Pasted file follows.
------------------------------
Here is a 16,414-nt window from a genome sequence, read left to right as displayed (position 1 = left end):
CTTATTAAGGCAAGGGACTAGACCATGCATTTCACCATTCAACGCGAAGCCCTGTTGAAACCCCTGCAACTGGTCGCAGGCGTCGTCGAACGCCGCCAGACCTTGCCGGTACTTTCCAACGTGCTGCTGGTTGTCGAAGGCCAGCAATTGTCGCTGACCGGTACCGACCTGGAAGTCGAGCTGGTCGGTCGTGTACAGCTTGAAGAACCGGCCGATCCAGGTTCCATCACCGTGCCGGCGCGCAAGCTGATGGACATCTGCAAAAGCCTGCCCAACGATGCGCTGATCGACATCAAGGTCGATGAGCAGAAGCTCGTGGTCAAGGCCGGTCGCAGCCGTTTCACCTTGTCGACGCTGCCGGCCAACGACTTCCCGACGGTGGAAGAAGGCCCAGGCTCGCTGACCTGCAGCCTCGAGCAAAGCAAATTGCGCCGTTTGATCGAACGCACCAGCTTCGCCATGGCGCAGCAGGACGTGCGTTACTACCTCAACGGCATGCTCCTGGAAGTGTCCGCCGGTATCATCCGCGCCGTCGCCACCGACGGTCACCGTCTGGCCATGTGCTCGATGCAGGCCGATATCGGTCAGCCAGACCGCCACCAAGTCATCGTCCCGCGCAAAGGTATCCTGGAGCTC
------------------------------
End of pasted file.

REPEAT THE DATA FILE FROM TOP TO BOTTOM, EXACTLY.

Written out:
Here is a 16,414-nt window from a genome sequence, read left to right as displayed (position 1 = left end):
CTTATTAAGGCAAGGGACTAGACCATGCATTTCACCATTCAACGCGAAGCCCTGTTGAAACCCCTGCAACTGGTCGCAGGCGTCGTCGAACGCCGCCAGACCTTGCCGGTACTTTCCAACGTGCTGCTGGTTGTCGAAGGCCAGCAATTGTCGCTGACCGGTACCGACCTGGAAGTCGAGCTGGTCGGTCGTGTACAGCTTGAAGAACCGGCCGATCCAGGTTCCATCACCGTGCCGGCGCGCAAGCTGATGGACATCTGCAAAAGCCTGCCCAACGATGCGCTGATCGACATCAAGGTCGATGAGCAGAAGCTCGTGGTCAAGGCCGGTCGCAGCCGTTTCACCTTGTCGACGCTGCCGGCCAACGACTTCCCGACGGTGGAAGAAGGCCCAGGCTCGCTGACCTGCAGCCTCGAGCAAAGCAAATTGCGCCGTTTGATCGAACGCACCAGCTTCGCCATGGCGCAGCAGGACGTGCGTTACTACCTCAACGGCATGCTCCTGGAAGTGTCCGCCGGTATCATCCGCGCCGTCGCCACCGACGGTCACCGTCTGGCCATGTGCTCGATGCAGGCCGATATCGGTCAGCCAGACCGCCACCAAGTCATCGTCCCGCGCAAAGGTATCCTGGAGCTC